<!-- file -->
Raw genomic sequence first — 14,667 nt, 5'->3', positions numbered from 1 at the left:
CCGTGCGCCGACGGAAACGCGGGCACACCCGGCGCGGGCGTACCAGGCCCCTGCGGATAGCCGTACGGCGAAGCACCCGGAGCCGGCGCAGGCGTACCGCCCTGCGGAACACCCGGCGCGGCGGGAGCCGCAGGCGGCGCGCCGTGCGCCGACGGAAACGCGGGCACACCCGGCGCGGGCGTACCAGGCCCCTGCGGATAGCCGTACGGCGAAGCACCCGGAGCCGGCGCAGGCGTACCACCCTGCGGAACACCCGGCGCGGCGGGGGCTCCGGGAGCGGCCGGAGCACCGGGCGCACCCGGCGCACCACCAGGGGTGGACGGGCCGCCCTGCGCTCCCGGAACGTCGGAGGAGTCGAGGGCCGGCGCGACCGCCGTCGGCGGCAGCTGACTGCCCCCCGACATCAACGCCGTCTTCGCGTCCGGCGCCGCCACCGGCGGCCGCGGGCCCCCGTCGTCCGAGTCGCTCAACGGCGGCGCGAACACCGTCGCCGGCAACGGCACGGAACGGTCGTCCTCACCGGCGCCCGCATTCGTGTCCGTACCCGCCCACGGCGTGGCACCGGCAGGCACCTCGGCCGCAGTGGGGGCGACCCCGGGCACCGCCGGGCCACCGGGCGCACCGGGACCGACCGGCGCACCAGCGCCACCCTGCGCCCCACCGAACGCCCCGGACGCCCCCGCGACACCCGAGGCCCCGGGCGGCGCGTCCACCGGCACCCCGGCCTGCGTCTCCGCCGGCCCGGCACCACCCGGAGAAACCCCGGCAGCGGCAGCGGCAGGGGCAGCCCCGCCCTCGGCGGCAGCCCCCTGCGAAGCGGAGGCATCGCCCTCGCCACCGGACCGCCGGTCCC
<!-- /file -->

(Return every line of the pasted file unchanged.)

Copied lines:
Raw genomic sequence first — 14,667 nt, 5'->3', positions numbered from 1 at the left:
CCGTGCGCCGACGGAAACGCGGGCACACCCGGCGCGGGCGTACCAGGCCCCTGCGGATAGCCGTACGGCGAAGCACCCGGAGCCGGCGCAGGCGTACCGCCCTGCGGAACACCCGGCGCGGCGGGAGCCGCAGGCGGCGCGCCGTGCGCCGACGGAAACGCGGGCACACCCGGCGCGGGCGTACCAGGCCCCTGCGGATAGCCGTACGGCGAAGCACCCGGAGCCGGCGCAGGCGTACCACCCTGCGGAACACCCGGCGCGGCGGGGGCTCCGGGAGCGGCCGGAGCACCGGGCGCACCCGGCGCACCACCAGGGGTGGACGGGCCGCCCTGCGCTCCCGGAACGTCGGAGGAGTCGAGGGCCGGCGCGACCGCCGTCGGCGGCAGCTGACTGCCCCCCGACATCAACGCCGTCTTCGCGTCCGGCGCCGCCACCGGCGGCCGCGGGCCCCCGTCGTCCGAGTCGCTCAACGGCGGCGCGAACACCGTCGCCGGCAACGGCACGGAACGGTCGTCCTCACCGGCGCCCGCATTCGTGTCCGTACCCGCCCACGGCGTGGCACCGGCAGGCACCTCGGCCGCAGTGGGGGCGACCCCGGGCACCGCCGGGCCACCGGGCGCACCGGGACCGACCGGCGCACCAGCGCCACCCTGCGCCCCACCGAACGCCCCGGACGCCCCCGCGACACCCGAGGCCCCGGGCGGCGCGTCCACCGGCACCCCGGCCTGCGTCTCCGCCGGCCCGGCACCACCCGGAGAAACCCCGGCAGCGGCAGCGGCAGGGGCAGCCCCGCCCTCGGCGGCAGCCCCCTGCGAAGCGGAGGCATCGCCCTCGCCACCGGACCGCCGGTCCC